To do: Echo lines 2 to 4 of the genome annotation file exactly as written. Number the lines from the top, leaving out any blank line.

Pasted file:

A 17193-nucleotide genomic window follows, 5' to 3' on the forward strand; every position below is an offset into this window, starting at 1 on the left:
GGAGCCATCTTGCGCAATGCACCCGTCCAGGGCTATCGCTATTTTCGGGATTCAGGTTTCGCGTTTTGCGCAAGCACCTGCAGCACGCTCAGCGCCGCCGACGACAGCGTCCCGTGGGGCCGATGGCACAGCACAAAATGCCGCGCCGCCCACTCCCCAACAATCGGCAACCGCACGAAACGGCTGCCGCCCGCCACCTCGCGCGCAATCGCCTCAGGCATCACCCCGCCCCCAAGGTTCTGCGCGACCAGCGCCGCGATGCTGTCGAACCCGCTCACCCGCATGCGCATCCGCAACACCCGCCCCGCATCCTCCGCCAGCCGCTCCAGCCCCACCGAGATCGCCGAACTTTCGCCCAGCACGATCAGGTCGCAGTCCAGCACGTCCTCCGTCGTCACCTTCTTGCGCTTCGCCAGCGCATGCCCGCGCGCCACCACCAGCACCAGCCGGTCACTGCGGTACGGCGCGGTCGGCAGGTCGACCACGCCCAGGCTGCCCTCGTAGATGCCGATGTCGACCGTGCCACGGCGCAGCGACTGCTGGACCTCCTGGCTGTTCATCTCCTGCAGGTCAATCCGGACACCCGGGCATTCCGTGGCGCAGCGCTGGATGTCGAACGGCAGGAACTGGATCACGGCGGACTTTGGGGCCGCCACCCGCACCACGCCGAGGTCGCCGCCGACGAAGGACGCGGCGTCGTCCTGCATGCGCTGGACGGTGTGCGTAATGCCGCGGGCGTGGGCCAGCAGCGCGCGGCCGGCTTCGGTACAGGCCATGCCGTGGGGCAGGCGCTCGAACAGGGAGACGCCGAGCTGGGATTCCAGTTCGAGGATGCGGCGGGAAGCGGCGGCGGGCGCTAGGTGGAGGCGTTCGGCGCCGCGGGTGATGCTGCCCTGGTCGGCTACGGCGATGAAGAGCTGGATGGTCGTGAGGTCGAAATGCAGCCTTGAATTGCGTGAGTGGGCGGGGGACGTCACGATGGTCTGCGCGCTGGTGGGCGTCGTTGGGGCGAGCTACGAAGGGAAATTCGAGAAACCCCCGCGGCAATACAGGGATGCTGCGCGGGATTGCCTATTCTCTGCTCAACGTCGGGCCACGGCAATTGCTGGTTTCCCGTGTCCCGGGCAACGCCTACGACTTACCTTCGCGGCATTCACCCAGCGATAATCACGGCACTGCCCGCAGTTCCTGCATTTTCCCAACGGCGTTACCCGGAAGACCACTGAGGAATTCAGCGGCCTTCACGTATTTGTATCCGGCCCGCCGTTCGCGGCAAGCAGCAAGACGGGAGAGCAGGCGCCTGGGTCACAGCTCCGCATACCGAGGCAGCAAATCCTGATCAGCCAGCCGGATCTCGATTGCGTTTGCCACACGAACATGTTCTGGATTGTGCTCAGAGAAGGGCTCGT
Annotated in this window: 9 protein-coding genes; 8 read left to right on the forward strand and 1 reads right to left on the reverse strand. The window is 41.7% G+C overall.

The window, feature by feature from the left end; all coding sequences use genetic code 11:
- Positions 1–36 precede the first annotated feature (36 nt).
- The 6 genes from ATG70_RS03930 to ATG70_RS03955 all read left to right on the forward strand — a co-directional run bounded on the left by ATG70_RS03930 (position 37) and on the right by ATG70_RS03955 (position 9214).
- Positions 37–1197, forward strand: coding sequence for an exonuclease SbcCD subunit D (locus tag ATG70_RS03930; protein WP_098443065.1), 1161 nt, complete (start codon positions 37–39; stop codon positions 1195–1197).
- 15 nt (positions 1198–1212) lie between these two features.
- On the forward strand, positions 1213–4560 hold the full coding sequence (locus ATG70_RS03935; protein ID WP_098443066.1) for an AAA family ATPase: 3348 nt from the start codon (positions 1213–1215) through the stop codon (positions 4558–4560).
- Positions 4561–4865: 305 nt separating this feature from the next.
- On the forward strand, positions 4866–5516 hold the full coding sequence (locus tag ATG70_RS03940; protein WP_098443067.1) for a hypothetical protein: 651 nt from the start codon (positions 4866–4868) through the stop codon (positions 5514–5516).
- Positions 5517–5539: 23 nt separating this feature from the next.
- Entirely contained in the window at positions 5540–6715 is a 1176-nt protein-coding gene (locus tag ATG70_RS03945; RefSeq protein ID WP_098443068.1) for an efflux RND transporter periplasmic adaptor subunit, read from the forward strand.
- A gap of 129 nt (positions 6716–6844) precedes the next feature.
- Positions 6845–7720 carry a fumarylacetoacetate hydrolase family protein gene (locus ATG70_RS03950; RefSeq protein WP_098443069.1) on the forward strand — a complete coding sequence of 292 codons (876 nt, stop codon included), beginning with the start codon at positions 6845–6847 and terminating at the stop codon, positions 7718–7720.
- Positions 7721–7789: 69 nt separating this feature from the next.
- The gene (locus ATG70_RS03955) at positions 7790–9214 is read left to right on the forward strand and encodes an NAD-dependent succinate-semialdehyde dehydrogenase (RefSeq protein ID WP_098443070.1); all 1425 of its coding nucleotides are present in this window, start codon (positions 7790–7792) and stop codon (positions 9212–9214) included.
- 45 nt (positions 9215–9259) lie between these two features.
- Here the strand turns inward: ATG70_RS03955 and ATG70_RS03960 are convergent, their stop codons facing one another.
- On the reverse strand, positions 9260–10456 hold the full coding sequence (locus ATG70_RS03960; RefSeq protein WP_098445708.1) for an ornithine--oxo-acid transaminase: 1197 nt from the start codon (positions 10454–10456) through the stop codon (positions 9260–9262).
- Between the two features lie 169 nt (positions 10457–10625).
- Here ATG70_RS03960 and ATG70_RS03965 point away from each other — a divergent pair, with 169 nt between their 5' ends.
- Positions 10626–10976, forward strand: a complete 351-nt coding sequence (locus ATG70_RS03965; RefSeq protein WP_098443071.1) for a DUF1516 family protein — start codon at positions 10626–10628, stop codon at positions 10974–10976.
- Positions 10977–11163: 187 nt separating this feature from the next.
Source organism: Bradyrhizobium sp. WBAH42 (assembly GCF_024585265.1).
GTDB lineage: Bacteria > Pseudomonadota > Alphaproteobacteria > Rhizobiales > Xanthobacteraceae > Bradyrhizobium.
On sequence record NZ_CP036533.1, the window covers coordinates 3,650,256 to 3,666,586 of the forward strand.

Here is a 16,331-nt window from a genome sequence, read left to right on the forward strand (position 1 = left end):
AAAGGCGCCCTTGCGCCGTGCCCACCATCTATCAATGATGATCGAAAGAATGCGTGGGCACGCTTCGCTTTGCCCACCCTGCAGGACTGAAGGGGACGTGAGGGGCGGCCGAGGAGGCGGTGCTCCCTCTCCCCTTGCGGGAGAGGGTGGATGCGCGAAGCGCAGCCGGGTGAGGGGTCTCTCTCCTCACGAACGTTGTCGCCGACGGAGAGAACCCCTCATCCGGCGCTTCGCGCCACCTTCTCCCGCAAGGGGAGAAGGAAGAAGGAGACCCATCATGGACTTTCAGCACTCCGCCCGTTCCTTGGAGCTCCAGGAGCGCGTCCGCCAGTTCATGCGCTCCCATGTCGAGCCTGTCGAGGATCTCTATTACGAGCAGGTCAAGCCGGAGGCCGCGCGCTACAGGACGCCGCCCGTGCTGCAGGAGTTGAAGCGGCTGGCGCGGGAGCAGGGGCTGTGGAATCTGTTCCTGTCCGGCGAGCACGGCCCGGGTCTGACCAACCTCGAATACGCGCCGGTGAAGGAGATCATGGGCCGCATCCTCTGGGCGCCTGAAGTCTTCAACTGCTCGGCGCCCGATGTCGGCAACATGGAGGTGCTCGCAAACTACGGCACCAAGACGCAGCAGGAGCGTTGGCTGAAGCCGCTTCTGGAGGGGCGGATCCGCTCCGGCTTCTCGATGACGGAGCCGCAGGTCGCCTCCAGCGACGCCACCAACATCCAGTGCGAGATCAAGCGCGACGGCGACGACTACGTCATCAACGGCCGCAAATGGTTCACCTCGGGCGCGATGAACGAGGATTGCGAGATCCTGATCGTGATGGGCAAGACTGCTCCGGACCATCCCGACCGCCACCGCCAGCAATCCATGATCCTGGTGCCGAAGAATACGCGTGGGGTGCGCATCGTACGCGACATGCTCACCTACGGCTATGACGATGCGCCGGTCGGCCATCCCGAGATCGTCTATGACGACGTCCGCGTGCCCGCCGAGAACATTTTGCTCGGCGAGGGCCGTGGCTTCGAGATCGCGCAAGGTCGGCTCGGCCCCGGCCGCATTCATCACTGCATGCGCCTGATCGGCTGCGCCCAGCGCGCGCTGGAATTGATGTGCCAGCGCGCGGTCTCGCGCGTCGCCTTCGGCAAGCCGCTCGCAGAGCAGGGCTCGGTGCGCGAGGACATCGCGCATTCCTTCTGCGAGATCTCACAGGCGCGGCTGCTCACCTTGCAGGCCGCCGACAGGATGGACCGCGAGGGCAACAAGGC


GGAGCCATCTTGCGCAATGCACCCGTCCAGGGCTATCGCTATTTTCGGGATTCAGGTTTCGCGTTTTGCGCAAGCACCTGCAGCACGCTCAGCGCCGCCGACGACAGCGTCCCGTGGGGCCGATGGCACAGCACAAAATGCCGCGCCGCCCACTCCCCAACAATCGGCAACCGCACGAAACGGCTGCCGCCCGCCACCTCGCGCGCAATCGCCTCAGGCATCACCCCGCCCCCAAGGTTCTGCGCGACCAGCGCCGCGATGCTGTCGAACCCGCTCACCCGCATGCGCATCCGCAACACCCGCCCCGCATCCTCCGCCAGCCGCTCCAGCCCCACCGAGATCGCCGAACTTTCGCCCAGCACGATCAGGTCGCAGTCCAGCACGTCCTCCGTCGTCACCTTCTTGCGCTTCGCCAGCGCATGCCCGCGCGCCACCACCAGCACCAGCCGGTCACTGCGGTACGGCGCGGTCGGCAGGTCGACCACGCCCAGGCTGCCCTCGTAGATGCCGATGTCGACCGTGCCACGGCGCAGCGACTGCTGGACCTCCTGGCTGTTCATCTCCTGCAGGTCAATCCGGACACCCGGGCATTCCGTGGCGCAGCGCTGGATGTCGAACGGCAGGAACTGGATCACGGCGGACTTTGGGGCCGCCACCCGCACCACGCCGAGGTCGCCGCCGACGAAGGACGCGGCGTCGTCCTGCATGCGCTGGACGGTGTGCGTAATGCCGCGGGCGTGGGCCAGCAGCGCGCGGCCGGCTTCGGTACAGGCCATGCCGTGGGGCAGGCGCTCGAACAGGGAGACGCCGAGCTGGGATTCCAGTTCGAGGATGCGGCGGGAAGCGGCGGCGGGCGCTAGGTGGAGGCGTTCGGCGCCGCGGGTGATGCTGCCCTGGTCGGCTACGGCGATGAAGAGCTGGATGGTCGTGAGGTCGAAATGCAGCCTTGAATTGCGTGAGTGGGCGGGGGACGTCACGATGGTCTGCGCGCTGGTGGGCGTCGTTGGGGCGAGCTACGAAGGGAAATTCGAGAAACCCCCGCGGCAATACAGGGATGCTGCGCGGGATTGCCTATTCTCTGCTCAACGTCGGGCCACGGCAATTGCTGGTTTCCCGTGTCCCGGGCAACGCCTACGACTTACCTTCGCGGCATTCACCCAGCGATAATCACGGCACTGCCCGCAGTTCCTGCATTTTCCCAACGGCGTTACCCGGAAGACCACTGAGGAATTCAGCGGCCTTCACGTATTTGTATCCGGCCCGCCGTTCGCGGCAAGCAGCAAGACGGGAGAGCAGGCGCCTGGGTCACAGCTCCGCATACCGAGGCAGCAAATCCTGATCAGCCAGCCGGATCTCGATTGCGTTTGCCACACGAACATGTTCTGGATTGTGCTCAGAGAAGGGCTCGT
Annotated in this window: 9 protein-coding genes; 8 read left to right on the forward strand and 1 reads right to left on the reverse strand. The window is 41.7% G+C overall.

The window, feature by feature from the left end; all coding sequences use genetic code 11: